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Western Balkans and Middle East at centre of EU General Affairs and External Relations Council discussion

Today’s meeting of the EU General Affairs and External Relations Council, chaired by Slovenian Foreign Minister Dimitrij Rupel, discussed a range of international issues. The Council adopted resolutions on several matters; today's meeting was, however, also a preparation for the European Council meeting on Thursday and Friday. The Western Balkans was one of the important topics on the agenda of the European Council meeting; the discussion on this subject started with an exchange of opinions on recent developments in Kosovo and the Republic of Serbia. As far as Kosovo is concerned, Dr Rupel assessed that there have been no major outbreaks of violence, which is a very important consideration; in places, the situation is better than expected, elsewhere the process is slower; however, this was expected. In any case, the EU wants UNMIK to assure protection of the border between Kosovo and Serbia during the transition period.

As regards the Republic of Serbia, Dr Rupel judged that the country is going through a troubled period. The EU Ministers warned repeatedly that the Serbian government was failing to provide proper protection for foreign Diplomatic Missions, a situation which has already led to protests in the EU. As far as the present situation and the early elections are concerned, Dr Rupel pointed out the EU's assessment of the need to preserve the Republic of Serbia’s pro-European orientation and that the EU offer regarding political agreement was still valid. “The EU clearly wants Serbia to decide in favour of the European perspective,” he emphasised.

As regards the Republic of Bosnia and Herzegovina, Dr Rupel welcomed the European Commission’s efforts to stimulate dialogue with this country. The Ministers assessed progress on the Stabilisation and Association Agreement and encouraged the Government of the Republic of Bosnia and Herzegovina to meet the terms of the Commission as soon as possible.

The Council of Ministers welcomed the transfer of competences in the area of regional cooperation from the Stability Pact to the Regional Council for Cooperation, which had occurred on 27 February in Sofia. Noting that the responsibility for regional cooperation lies solely on the shoulders of the region itself, Dr Rupel pointed out that this was an important task for the Western Balkans to undertake and took the opportunity to thank Dr Erhard Busek for his work of many years at the head of the Stability Pact.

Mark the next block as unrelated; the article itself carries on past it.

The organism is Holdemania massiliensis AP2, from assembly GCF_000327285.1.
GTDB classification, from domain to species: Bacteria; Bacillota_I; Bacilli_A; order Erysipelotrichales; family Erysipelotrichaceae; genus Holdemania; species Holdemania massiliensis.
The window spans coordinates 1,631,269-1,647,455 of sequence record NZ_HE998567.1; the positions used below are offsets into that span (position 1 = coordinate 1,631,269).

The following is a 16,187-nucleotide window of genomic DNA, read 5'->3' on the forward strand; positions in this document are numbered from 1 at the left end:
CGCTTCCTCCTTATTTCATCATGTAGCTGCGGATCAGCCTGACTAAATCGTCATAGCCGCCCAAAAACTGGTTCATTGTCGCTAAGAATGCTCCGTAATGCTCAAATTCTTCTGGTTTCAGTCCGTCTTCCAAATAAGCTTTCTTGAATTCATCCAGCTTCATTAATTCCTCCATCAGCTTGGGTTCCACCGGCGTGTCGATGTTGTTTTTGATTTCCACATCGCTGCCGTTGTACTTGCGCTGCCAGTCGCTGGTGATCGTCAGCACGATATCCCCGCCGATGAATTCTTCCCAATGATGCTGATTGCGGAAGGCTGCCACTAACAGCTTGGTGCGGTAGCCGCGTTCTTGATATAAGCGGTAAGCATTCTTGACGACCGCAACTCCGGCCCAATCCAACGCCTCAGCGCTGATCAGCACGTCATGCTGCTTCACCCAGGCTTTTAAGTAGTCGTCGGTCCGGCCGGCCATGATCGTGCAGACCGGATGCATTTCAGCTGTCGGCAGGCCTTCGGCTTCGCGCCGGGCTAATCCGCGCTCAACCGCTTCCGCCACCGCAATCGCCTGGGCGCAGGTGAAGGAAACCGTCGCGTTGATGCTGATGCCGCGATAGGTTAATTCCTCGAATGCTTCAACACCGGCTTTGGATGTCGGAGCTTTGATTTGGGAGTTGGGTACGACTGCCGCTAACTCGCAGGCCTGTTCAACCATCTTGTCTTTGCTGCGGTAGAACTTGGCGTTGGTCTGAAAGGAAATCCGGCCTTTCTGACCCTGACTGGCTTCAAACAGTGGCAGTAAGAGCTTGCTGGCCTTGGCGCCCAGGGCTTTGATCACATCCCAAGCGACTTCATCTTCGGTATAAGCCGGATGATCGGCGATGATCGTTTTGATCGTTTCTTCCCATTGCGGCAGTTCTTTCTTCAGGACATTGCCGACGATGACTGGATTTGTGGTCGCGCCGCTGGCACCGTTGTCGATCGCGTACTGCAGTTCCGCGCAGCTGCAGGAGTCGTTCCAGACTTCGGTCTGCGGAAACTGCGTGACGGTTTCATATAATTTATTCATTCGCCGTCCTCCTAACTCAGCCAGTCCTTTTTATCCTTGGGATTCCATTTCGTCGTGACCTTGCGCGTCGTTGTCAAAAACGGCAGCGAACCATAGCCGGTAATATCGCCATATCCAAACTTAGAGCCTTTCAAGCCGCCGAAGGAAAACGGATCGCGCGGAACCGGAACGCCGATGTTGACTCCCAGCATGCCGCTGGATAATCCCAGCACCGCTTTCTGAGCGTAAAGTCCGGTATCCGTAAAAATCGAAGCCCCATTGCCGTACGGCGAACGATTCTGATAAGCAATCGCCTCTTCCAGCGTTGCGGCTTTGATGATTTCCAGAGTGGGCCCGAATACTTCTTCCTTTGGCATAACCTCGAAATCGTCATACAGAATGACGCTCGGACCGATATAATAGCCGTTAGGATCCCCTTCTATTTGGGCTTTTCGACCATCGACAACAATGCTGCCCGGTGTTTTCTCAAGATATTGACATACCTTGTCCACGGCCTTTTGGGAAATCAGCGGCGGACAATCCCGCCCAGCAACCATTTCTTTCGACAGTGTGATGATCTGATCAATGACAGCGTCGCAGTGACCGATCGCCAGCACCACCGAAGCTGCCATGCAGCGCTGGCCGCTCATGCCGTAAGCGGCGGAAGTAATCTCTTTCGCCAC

The EU General Affairs and External Relations Council also focused on the situation in the Middle East. The EU is concerned about growing tensions. The EU has already condemned the Hamas rocket attacks from Gaza, the Israeli attack on Gaza that resulted in a high death toll, and the attack on a school in Jerusalem that also took many lives. Israel’s recent decision to start the construction of a new residential settlement in the Palestinian part of Jerusalem is an additional obstacle to the continuation of peace process initiated in Annapolis. Dr Rupel stated a firm conviction that both Israelis and Palestinians want to live in peace.

As far as Zimbabwe is concerned, the President of the EU Council, Dr Rupel, expressed concern about the humanitarian, political and economical situation in the country; the EU is also concerned about the fact that Zimbabwe literally closed the door on international observers prior to the elections on 29 March. They therefore called upon Zimbabwe once again to carry out the elections according to democratic standards.

One of the main topics on today’s agenda was the situation in Iran. The Ministers assessed the recent report of the International Atomic Energy Agency (IAEA) showing that the problems of the military program have not been resolved. The President of the Council, Dr Rupel, pointed out that the recently-adopted UN Security Council Resolution 1803 was a clear sign of the consensus on the part of international community and its determination not to allow Iran to defy the requirements of the Security Council.

The EU Council of Ministers also discussed Georgia; Dr Rupel reported that the first equitable presidential elections had been held on 5 January; the international assessment is critical; however, it was important for the people of Georgia to be effectively able to elect their own President this time. Preparations for the forthcoming parliamentary elections are important now; the EU will certainly monitor the event. There is concern in the EU about the announcement of some countries to acknowledge the independence of Abkhazia. Dr Rupel emphasised that any comparison between the situation in certain regions of Georgia and that in Kosovo is unacceptable, since Kosovo is a problem sui generis.

The Council of Ministers unanimously adopted resolutions on Afghanistan and Pakistan. As regards Afghanistan, the Council conclusions noted the EU’s efforts to support the state institutions and respect of the rule of law and human rights. As far as Pakistan is concerned, it was estimated that the elections were competitive despite certain problems. EU supports Pakistan in establishing a successful society based on democracy, human rights and the rule of law. Full support was expressed for Pakistan’s economic development.

At the Council meeting, the possibility of visa-free travel to the USA for all EU-citizens was discussed; this topic will be on the agenda in the following days and will be the focus of the forthcoming EU-US Ministerial Troika Meeting.


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Date: 14.03.2008